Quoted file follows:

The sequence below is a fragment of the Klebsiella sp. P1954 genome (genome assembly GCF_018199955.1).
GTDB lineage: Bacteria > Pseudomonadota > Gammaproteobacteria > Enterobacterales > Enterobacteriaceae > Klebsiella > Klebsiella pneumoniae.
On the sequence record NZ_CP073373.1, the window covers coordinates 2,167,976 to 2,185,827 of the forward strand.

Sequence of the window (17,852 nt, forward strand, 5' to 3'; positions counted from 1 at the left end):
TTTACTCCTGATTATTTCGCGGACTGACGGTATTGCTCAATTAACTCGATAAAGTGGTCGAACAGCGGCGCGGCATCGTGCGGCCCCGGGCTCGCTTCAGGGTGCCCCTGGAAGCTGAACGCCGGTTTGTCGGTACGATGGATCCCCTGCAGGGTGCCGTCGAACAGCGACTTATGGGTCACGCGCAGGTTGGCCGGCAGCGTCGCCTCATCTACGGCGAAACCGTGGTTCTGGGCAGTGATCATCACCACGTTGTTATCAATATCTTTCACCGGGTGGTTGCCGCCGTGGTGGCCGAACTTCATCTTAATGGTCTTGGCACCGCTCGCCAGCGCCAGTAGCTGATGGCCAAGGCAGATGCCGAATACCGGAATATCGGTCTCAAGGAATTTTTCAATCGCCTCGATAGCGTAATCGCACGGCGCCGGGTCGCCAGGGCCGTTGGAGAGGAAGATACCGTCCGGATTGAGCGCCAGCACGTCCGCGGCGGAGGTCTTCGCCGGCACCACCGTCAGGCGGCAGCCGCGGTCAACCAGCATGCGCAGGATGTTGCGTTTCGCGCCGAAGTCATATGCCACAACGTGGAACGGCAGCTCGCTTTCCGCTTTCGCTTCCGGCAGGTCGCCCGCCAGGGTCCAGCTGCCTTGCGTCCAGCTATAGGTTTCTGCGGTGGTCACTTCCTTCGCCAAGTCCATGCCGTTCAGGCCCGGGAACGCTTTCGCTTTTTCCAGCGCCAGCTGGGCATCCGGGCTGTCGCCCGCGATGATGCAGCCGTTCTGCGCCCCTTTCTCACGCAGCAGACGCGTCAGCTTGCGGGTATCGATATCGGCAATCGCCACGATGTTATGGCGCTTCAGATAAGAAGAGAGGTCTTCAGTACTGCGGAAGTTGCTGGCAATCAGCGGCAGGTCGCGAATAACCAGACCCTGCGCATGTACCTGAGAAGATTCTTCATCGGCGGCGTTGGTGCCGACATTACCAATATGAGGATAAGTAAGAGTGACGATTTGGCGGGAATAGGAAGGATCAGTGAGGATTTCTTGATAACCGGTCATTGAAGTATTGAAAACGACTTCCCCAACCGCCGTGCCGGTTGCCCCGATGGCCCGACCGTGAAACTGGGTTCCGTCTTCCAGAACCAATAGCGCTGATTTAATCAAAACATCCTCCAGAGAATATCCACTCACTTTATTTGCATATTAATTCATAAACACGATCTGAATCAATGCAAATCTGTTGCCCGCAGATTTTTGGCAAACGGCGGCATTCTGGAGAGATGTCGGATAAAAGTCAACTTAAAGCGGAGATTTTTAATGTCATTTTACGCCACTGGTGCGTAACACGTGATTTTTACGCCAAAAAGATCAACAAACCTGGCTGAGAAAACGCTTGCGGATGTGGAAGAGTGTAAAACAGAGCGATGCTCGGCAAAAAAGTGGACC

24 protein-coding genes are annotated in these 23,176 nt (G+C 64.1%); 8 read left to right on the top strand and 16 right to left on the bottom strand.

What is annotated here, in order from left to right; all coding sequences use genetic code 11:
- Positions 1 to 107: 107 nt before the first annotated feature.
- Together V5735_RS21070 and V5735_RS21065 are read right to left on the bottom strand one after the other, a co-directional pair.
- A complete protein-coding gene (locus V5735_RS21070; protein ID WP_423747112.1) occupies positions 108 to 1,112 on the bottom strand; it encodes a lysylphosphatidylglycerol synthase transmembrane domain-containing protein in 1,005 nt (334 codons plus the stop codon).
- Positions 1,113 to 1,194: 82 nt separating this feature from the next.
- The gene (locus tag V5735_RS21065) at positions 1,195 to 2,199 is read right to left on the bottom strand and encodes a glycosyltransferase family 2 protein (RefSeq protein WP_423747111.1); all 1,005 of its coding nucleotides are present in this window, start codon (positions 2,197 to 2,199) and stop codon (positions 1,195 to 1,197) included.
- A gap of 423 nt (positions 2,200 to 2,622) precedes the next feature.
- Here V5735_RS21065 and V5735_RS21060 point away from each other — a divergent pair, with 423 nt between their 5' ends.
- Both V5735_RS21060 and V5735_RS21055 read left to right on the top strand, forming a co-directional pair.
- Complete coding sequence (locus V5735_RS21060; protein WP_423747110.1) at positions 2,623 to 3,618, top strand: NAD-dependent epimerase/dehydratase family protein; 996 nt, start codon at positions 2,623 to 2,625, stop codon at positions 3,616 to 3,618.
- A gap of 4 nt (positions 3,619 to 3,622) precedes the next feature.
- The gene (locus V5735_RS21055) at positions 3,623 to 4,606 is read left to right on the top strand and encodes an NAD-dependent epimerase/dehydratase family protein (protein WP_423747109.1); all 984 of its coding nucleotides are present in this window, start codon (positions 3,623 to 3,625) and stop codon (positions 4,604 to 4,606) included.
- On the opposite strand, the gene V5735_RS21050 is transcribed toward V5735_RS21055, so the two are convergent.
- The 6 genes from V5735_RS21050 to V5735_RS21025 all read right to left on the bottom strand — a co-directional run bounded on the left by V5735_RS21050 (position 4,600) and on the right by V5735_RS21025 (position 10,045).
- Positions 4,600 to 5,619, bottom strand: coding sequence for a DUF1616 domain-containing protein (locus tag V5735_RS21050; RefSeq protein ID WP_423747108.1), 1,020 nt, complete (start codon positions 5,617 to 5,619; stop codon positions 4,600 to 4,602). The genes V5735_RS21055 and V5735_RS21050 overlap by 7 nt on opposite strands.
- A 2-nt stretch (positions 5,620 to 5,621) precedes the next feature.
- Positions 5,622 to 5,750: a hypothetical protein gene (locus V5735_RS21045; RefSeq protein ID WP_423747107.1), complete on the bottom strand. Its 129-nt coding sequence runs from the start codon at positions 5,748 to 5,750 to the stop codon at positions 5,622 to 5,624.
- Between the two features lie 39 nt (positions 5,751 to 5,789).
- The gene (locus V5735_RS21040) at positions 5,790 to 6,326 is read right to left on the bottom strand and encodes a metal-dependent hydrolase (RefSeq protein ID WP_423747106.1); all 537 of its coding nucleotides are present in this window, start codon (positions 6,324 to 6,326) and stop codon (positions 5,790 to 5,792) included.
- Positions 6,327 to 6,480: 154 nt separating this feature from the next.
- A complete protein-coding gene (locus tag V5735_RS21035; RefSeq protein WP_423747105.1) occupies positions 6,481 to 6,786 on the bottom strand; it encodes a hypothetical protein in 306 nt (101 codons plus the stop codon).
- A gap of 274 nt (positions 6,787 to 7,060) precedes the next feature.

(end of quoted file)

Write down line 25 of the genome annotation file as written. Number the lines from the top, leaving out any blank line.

- The gene (locus V5735_RS21040) at positions 5,790 to 6,326 is read right to left on the bottom strand and encodes a metal-dependent hydrolase (RefSeq protein ID WP_423747106.1); all 537 of its coding nucleotides are present in this window, start codon (positions 6,324 to 6,326) and stop codon (positions 5,790 to 5,792) included.